Francis Livingston Western Art Collector June 2009
Francis Livingston: Desert Reflection
Reproduced courtesy of Western Art Collector magazine, June 2009
Francis Livingston, Beaver Creek Waters, Oil on Panel, 11" x 14"
Francis Livingston keeps his canvases fresh by working on imagery other than Southwest. “This actually works to inspire me because I am always anxious and excited to return to Western paintings,” says the Idaho artist.
Livingston describes his new work as somewhat impressionist, with shapes and images created from smaller brushstrokes. While always trying to create color balance and harmony in his paintings, lately he has been experimenting with new color variations and trying different and more combinations of oil paint than before. Ideal examples of this latest direction resonate in Beaver Creek Waters and Amber Nearby. “They appeal to me because I was using slightly different color palette,” says Livingston. “In Amber Nearby, the brushwork has smaller strokes within a contained or outlined shape, such as a tree or mountain. Beaver Creek Waters has the light source coming from the back, not from left or right, which is something I’m experimenting with more.” The majority of Livingston’s new work contains New Mexico Native American Pueblo imagery with particular focus on Taos, Laguna, and Acoma pueblos. There also will be cowboy and fly-fishing scenes, with pieces ranging in size from 12 by 12 inches to 30 by 30 inches. Medicine Man Gallery in Santa Fe, New Mexico, will exhibit up to 20 of Livingston’s new paintings throughout June.
Francis Livingston, High Desert Light, Oil on Board, 12" x 12"
“This show will have more paintings that have a warm light and color palette,” says Livingston. “That’s not to say there won’t be a variation of color treatments for collectors who prefer work using cooler colors. Many times I will change colors based solely on the fact that the last five paintings were in a certain direction and I don’t want to be redundant.”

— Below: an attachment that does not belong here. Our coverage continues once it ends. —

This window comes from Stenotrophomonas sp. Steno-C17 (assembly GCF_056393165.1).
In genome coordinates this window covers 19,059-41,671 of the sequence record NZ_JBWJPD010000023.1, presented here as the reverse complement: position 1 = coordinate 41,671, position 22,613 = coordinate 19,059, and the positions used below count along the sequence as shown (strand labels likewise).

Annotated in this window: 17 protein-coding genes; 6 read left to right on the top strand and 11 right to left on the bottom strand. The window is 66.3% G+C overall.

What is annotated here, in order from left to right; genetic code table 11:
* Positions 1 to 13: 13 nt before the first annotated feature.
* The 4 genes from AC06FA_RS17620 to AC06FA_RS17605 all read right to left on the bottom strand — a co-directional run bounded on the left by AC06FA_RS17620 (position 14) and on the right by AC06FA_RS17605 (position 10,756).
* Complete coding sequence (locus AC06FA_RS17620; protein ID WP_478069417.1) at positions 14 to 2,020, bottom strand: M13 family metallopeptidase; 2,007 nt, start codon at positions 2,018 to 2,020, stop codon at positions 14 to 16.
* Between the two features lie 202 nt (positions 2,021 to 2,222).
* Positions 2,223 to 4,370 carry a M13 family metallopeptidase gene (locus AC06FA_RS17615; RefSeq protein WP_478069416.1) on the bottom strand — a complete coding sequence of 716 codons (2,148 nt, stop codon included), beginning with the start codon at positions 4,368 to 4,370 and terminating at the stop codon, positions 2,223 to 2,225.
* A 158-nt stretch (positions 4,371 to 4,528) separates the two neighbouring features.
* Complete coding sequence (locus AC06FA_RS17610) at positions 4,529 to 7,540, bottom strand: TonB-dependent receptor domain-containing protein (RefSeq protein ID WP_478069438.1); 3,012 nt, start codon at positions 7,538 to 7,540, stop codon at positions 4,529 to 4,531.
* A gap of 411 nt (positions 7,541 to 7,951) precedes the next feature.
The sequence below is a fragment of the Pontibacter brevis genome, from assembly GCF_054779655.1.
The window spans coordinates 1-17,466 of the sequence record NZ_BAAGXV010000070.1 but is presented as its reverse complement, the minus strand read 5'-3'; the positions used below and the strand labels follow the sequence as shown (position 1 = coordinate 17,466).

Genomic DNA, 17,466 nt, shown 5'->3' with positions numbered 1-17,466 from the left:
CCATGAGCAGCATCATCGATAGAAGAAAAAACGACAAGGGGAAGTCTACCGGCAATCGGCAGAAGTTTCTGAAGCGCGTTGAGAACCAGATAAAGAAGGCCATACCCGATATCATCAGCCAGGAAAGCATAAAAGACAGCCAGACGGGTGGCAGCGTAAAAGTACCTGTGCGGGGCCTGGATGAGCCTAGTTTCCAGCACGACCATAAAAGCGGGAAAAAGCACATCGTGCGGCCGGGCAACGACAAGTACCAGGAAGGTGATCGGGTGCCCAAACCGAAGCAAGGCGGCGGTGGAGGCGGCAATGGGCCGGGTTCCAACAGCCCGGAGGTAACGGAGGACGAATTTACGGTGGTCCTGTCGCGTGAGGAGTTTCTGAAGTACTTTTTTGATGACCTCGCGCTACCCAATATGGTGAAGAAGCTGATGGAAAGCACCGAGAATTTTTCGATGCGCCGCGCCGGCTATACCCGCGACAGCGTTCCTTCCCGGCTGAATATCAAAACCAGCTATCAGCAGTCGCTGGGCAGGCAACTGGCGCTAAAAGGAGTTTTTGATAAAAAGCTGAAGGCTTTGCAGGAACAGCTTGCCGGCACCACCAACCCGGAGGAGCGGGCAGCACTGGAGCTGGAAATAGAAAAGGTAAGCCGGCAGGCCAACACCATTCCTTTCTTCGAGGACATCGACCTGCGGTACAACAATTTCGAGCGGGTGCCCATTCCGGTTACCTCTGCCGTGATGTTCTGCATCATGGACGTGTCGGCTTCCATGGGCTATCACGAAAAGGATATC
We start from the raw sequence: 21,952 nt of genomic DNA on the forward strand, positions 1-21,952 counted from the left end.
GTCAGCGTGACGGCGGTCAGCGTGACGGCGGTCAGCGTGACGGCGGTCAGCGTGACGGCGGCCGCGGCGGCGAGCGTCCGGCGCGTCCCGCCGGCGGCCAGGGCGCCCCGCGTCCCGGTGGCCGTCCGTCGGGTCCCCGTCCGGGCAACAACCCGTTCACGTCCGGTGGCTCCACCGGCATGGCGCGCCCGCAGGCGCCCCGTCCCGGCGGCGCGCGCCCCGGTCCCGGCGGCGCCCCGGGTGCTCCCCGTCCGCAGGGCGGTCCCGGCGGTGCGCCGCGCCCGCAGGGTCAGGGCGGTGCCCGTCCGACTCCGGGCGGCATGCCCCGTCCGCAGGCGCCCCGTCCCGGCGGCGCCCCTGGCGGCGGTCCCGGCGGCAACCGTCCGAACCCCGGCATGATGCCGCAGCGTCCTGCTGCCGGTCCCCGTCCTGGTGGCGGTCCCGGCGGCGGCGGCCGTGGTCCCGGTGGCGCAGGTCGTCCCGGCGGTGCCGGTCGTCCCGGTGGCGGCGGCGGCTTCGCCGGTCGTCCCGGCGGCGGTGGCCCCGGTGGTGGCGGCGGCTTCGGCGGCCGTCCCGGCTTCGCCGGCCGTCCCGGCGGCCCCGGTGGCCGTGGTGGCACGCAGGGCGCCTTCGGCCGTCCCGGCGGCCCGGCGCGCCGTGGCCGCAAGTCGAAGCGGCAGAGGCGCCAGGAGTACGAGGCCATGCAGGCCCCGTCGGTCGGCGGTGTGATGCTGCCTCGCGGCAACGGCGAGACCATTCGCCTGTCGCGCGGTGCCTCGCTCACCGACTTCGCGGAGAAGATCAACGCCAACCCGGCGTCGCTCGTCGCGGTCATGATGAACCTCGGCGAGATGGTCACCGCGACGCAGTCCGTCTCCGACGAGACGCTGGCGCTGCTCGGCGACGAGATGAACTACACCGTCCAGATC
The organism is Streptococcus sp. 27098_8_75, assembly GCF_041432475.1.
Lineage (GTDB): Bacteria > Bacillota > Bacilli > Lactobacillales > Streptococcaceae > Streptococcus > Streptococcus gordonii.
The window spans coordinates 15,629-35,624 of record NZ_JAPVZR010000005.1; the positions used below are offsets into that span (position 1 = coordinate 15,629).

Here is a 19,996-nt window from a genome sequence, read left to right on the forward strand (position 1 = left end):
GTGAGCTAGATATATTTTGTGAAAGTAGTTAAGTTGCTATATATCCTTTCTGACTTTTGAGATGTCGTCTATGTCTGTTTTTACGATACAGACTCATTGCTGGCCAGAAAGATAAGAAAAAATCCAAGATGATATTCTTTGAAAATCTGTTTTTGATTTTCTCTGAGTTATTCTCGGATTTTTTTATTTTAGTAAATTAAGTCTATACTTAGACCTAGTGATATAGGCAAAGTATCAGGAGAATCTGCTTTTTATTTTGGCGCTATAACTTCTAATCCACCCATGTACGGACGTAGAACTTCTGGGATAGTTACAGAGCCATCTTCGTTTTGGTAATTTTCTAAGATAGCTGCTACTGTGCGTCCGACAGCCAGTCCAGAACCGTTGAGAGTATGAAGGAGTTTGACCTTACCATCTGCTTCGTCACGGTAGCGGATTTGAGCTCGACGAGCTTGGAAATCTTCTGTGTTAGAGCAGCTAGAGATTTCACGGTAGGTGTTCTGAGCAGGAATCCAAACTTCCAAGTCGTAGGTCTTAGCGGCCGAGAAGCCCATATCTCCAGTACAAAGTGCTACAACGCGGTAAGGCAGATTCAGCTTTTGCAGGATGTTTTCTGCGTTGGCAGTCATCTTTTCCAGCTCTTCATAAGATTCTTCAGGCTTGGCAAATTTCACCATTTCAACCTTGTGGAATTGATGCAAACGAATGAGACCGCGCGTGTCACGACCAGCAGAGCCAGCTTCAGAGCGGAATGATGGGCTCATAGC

Consistent with his past works, these pieces have a historical context to them.
Francis Livingston, Amber Nearby, oil on panel, 12" x 12"
“More importantly, I’ve tried to keep them somewhat timeless so the emphasis is placed on the mood, color, and paint quality and less on exactly where and when a particular scene took place,” explains Livingston, adding, “I’m tending to edit paintings more these days, so only works that come up to a certain level of finish find their way to my shows.”
"Francis Livingston's paintings are invariably compared to works by the Taos Founders. His work captures the same essence of those great masters; people are invarably surprised when I tell them he's very much alive and still has a great head of hair." - Dr. Mark Sublette, owner, Medicine Man Gallery, Santa Fe.
Francis Livingston, Late Day Shadows, oil on panel, 16" x 16"
Influenced by such artists as Ernest Blumenschein, who worked on paintings until he felt the images and quality were right regardless of how long it took, Livingston constantly works and reworks a piece until he achieves perfection. The result is often an image that boasts a spontaneous feel, disguising the amount of time and energy it took to create.
“Many people who look at my paintings comment on how effortless the brushwork seems. That is a nice compliment, however often it is far from effortless or quick,” says Livingston. “Many times the smallest paintings can take the most time.”
Francis Livingston, Quiet Forest Light, oil on panel, 20" x 20"